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decorate your view objects. one frill at a time.
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Frill

Simple decoration of objects for presentation. If you don't know what I'm talking about, read up on decorators and their role in MVC.

Out of the box integration with Rails.

Installation

Throw this in your Gemfile:

gem "frill"

Usage

(For the purposes of this tutorial, I'm going to assume you're using frill inside a Rails app. Checkout the Usage outside Rails section below for information about how to use this outside of a Rails app.)

Imagine you're creating a web application that includes both a JSON API and an HTML frontend, and you've decided to always present a timestamp as YEAR/MONTH/DAY. Furthermore, when presented in HTML, you always want your timestamps wrapped in <b> tags.

This is a perfect fit for the GoF decorator pattern.

Create a new TimestampFrill module in app/frills/timestamp_frill:

module TimestampFrill
  include Frill

  def self.frill? object, context
    object.respond_to? :created_at
  end

  def created_at
    super.strftime "%Y/%m/%d"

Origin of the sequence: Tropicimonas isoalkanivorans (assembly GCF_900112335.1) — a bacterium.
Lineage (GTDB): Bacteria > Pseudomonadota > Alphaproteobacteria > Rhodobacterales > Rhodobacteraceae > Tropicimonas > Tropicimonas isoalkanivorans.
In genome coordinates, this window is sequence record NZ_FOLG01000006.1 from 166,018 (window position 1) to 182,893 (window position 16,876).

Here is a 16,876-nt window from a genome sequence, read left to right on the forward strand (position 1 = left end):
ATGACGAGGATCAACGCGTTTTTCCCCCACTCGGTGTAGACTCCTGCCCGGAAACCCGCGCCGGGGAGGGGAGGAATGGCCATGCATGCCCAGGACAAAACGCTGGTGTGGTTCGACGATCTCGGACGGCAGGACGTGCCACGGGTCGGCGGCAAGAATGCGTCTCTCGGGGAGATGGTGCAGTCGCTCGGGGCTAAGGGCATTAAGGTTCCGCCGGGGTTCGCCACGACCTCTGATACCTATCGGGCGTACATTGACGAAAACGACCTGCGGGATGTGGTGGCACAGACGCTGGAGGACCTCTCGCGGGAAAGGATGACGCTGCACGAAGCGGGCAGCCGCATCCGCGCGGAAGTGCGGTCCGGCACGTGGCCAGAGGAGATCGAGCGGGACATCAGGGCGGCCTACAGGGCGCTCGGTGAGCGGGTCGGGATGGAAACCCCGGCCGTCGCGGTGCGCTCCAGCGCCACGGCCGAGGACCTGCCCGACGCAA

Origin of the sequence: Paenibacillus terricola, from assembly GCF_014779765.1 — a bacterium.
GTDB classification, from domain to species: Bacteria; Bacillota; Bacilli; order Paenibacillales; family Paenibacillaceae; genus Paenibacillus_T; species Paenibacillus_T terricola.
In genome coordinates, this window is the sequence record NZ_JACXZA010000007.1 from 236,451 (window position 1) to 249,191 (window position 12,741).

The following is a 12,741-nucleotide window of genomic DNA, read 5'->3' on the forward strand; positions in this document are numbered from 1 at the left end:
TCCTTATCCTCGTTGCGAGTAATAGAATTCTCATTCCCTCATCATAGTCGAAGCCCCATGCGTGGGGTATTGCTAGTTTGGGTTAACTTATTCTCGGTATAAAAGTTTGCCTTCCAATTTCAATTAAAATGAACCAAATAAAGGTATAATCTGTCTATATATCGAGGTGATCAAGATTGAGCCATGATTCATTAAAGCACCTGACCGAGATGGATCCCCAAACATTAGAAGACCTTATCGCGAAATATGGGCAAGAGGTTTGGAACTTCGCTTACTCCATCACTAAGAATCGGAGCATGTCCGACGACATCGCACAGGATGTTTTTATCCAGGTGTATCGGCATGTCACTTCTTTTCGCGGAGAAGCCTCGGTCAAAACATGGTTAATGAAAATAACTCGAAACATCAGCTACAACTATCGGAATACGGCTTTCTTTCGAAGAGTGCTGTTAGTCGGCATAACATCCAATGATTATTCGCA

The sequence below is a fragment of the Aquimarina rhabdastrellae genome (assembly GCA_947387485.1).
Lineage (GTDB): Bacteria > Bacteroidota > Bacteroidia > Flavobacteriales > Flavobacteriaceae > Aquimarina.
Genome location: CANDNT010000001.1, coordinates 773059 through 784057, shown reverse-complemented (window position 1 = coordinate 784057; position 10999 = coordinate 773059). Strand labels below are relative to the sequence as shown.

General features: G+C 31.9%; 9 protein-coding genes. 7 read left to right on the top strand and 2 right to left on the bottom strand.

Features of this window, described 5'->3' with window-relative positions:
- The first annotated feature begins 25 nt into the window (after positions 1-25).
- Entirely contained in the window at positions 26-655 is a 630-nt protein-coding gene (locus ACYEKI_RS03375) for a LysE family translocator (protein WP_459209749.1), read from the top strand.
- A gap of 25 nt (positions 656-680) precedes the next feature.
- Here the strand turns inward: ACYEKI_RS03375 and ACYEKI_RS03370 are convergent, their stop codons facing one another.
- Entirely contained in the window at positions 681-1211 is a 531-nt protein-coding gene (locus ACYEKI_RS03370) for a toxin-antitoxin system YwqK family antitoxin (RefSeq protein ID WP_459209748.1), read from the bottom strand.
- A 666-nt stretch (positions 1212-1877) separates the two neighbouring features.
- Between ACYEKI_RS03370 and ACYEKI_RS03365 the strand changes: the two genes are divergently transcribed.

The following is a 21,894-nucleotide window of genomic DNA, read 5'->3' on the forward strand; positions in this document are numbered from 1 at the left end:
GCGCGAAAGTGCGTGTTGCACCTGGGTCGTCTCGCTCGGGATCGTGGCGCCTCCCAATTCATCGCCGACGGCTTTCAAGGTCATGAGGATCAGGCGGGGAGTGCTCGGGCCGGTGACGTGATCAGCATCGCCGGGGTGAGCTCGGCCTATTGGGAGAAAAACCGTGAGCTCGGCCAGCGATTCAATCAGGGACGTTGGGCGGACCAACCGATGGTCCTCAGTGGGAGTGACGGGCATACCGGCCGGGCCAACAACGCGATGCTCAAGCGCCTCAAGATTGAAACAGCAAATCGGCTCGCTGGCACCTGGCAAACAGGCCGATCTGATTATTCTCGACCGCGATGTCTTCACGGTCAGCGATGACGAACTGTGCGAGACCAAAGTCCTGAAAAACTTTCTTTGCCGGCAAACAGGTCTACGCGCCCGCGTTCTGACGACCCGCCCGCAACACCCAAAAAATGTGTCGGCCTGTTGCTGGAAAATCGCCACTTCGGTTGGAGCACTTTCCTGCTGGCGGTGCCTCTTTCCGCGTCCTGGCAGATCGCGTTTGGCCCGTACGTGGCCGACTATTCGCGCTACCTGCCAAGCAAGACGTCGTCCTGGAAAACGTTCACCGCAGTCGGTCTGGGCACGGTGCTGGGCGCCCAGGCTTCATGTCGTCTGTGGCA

end
end

The first method self.frill? tells Frill what kind of objects this decorator is applicable to. In our case, it's any object that responds to created_at.

Next, let's create an HtmlTimestampFrill module:

module HtmlTimestampFrill
  include Frill
  after TimestampFrill

  def self.frill? object, context
    object.respond_to?(:created_at) && context.request.format == "text/html"
  end

  def created_at
    helper.content_tag :b, super
  end
end

Two things to note: the HtmlTimestampFrill is only applicable to objects that respond to created_at when presented in "html". Also, we tell Frill to decorate after TimestampFrill is applied (so that super in created_at returns our TimestampFrill response).

Next, in our controller, we need to decorate our objects with frills:

class PostsController < ApplicationController
  respond_to :json, :html

  def show
    @article = frill Article.find(params[:id])
    respond_with @article
  end
end

Notice that we've wrapped our article in a frill.

In your html view, you simply call @article.created_at:

<%= @article.created_at %>

The same goes for your JSON view.

Usage outside Rails

There are really just two integrations in a Rails app: the frill method inside of your controller, plus the ability to call ActionView::Helper methods inside of your module methods.

To kickoff the decoration of an object outside of a Rails application, simply call Frill.decorate:

Frill.decorate my_object, my_context

License

MIT.

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